LGBT Lessons Taught To Richmond Police & Fire Personnel
The Equity and Diversity Conference was held at the Greater Richmond Convention Center this Wednesday. Put on by the Richmond Fire and Emergency Services, this is the event’s 20th year. The conference plays host to a number of panels and workshops that hope to educate the participants on the importance of inclusion and acceptance within their work.
This year, one of the panels was put on by Bill Harrison, Executive Director of the Richmond Gay Community Foundation, entitled “LGBT: Everything You Ever Wanted To Know, But Were Afraid to Ask.”
“The participants in the conference are first responders: firefighters, police officers, EMTs,” said Harrison. “The Purpose of my workshop is to better connect firefighters with the LGBT community. It will consist of a panel of about eight people sharing their own stories briefly, any thoughts they want to share: religion, politics, being out at work, coming out to your family, what their personal journey was like. And the other half of the period will be a question and answer with the participants.”
The panel discussion started with Harrison giving an opening monologue where he managed to connect with his audience. He talked about his time volunteering after 9/11, and about the one time he has had to personally call the Richmond Police Department for a stranger in his home.
The audience was a diverse collection of firefighters and police personnel. Richmond’s Chief of Police even found a spot in the front row.
Nothing too groundbreaking came from the short discourse that was offered by the panel members. They all gave sincere accounts of the struggles, or the pride that they have as LGBTQ individuals. Malinda Collier talked on her life as an ally in the Episcopal Church; Keri Abrams and Ted Heck talked about the life of a trans individual; Rodney Lofton talked about the struggle of being a gay man in the African American community. However the real learning opportunity came with the Q&A that was offered at the end of the session.
During the Q&A the audience seemed to be genuinely interested in the subject matter, and wanted to get the best answers possible for their questions. A lot of the questions were very basic: “What’s it called when a transsexual person hasn’t fully transformed?” “What bathroom do trans people use?”
But the question that allowed for possibly the most honest conversation of the day was: “Why are firefighters more accepting of lesbians than gays?” One audience member talked about someone at his station who came out and how it changed his work life, he said he is no longer allowed in the “good old boys club.” Another firefighter chimed in from the other side of the room saying he has met a gay woman before, but never a gay man. A panel member quickly pointed out that a personal relationship with a LGBT individual is the quickest path to acceptance. The Richmond Chief of Police may have put it most bluntly when he said it really all comes back to stereotypes. “The stereotype of a lesbian was always butch and more manly, so they can do the job, and the stereotype of gay men was fairy and less manly, so they can’t do the job.” He ended by saying the Richmond Police Department needs to work hard to “beat down those stereotypes.”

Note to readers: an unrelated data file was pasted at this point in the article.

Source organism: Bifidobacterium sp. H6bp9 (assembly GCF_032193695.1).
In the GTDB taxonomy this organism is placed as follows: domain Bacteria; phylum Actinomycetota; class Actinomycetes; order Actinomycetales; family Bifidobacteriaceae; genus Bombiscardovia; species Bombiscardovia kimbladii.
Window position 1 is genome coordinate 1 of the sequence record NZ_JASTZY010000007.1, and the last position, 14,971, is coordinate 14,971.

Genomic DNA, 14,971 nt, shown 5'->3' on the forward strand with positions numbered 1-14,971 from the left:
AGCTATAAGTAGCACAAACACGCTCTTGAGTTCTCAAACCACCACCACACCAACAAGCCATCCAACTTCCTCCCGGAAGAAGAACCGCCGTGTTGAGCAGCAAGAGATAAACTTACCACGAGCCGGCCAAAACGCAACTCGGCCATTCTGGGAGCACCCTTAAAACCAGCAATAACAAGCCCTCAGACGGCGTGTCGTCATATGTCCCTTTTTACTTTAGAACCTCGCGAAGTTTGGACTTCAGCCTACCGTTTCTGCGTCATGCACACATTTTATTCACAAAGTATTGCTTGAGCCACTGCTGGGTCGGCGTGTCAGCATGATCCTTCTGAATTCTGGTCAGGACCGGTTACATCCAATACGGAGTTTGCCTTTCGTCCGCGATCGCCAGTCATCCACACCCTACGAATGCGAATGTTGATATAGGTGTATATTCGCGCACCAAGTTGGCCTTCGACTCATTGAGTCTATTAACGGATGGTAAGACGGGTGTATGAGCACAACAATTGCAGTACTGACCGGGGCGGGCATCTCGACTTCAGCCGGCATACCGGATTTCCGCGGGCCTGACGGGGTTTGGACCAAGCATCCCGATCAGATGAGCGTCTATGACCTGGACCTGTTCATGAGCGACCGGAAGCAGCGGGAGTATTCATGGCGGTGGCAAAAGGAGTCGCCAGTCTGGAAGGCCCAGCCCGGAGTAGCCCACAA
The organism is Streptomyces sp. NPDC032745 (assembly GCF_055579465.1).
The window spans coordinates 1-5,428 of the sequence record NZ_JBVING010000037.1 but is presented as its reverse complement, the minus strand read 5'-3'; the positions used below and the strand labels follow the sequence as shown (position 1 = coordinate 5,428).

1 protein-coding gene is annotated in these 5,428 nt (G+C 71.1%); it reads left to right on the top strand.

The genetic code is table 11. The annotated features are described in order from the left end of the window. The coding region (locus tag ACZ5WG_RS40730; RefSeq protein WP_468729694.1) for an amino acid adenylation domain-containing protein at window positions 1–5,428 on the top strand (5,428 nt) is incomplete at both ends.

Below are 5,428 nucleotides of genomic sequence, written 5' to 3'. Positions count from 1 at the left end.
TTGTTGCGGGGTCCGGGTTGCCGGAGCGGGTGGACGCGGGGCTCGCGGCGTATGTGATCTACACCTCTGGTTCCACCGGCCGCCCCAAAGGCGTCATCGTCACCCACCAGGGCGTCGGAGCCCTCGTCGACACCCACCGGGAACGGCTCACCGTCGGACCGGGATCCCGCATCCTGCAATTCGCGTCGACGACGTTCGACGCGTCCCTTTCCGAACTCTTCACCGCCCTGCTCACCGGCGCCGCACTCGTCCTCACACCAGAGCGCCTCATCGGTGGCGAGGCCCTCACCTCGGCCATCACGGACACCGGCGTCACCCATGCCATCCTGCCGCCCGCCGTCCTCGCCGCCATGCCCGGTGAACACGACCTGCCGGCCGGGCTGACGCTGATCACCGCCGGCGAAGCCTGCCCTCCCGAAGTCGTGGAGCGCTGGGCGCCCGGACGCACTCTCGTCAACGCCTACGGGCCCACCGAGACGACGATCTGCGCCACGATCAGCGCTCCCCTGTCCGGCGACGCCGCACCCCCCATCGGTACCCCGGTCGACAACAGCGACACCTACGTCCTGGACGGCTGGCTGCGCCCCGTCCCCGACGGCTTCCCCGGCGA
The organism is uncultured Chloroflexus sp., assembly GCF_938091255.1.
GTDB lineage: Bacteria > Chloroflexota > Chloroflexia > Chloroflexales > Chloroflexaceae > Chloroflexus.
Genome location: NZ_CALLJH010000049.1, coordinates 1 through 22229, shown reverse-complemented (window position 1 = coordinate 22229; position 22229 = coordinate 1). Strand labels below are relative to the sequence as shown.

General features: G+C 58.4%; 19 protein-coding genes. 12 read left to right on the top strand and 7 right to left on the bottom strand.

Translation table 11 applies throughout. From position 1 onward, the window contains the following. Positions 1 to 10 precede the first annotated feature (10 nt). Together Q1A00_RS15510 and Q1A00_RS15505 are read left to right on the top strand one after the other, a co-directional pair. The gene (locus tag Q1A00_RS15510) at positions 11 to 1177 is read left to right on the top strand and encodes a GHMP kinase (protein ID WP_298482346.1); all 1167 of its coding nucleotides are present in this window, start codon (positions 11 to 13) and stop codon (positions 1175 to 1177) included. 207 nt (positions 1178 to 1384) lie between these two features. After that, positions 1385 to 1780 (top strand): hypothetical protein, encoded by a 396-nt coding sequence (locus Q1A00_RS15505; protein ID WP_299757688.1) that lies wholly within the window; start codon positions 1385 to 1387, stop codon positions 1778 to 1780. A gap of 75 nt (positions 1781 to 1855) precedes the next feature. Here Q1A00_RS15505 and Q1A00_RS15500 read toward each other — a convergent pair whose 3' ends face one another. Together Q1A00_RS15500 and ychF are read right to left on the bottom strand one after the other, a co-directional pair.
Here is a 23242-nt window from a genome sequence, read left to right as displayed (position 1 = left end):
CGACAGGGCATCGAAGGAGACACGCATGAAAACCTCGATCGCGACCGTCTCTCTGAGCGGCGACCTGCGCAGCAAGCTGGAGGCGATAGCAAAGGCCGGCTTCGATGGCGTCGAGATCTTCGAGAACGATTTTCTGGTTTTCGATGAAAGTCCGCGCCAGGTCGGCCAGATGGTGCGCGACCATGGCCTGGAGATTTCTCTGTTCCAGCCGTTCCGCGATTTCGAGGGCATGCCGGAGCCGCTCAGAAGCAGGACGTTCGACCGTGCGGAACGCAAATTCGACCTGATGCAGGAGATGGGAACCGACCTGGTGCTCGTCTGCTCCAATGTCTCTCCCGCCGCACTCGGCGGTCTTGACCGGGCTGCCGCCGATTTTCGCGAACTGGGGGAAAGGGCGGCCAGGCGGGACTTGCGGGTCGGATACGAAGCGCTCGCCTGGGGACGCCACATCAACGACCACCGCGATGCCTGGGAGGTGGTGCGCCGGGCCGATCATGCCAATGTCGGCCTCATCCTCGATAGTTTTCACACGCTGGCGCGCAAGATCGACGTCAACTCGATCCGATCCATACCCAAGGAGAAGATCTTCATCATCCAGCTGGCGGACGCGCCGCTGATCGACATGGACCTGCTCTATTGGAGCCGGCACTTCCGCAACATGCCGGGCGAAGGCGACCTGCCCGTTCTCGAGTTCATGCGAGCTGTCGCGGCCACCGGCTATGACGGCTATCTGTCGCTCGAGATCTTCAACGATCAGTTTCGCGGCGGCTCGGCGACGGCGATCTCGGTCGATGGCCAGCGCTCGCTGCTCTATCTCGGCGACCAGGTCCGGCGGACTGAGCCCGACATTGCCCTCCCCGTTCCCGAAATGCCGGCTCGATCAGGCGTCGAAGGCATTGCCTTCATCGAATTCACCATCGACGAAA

Antoinette Archer, HR Division Chief for the Richmond Police Department, said afterwards, “I really want to ensure that all of the things that I learned today are taken back to the department to ensure that all of our barriers are decreased and we make an environment that’s inclusive of everyone in the community. I don’t care if you’re black, white, your gender, we don’t care, and we want our department to reflect the community.”
“It gives a broader spectrum from their side of the story,” said David B. a firefighter who attended the panel. “Rather than a bunch of hearsay, or rumors, you’re hearing it from them exactly how they feel and how they would want to be treated.”
Bill Harrison said he was surprised by how well the event went. “The program today went better than expected,” he said. “We had more people here than I feared we might have, I had feared the attendance might be low because this is a male dominated profession – firefighters and police officers – and not all men feel comfortable coming into a workshop like this. I thought the questions were great, I thought we created a comfortable environment for people to talk. I thought the question were quite candid: transgender issues, what bathroom do you use, tell me about your surgery, do you want to be called lesbian or gay.”
Overall it was exciting to see people out in our community who are being proactive about educating themselves on LGBTQ issues. The discussion barely scratched the surface, but the interest is there, and that is a very important first step.
A special thanks to everyone who was a member of yesterdays panel, thank you for helping to better educate our community:
Ayana Obiko Clayborne
I am originally from a small town in North Carolina and have recently moved to Richmond. Meaning I am a novice to the ways of Richmond life, but from what I have seen it is a culturally rich environment that I look forward to diving into. My daily hustle consists of playing bass, reading, and hunting for new music. This summer I will be interning with RVA Magazine and GayRVA.com. In the fall I will be transferring to Virginia Commonwealth University where I will major in journalism.
“As long as Trump holds office, his band of mostly old white men (GBT seniors excluded) will make moves to ignore and marginalize.”March 22, 2017
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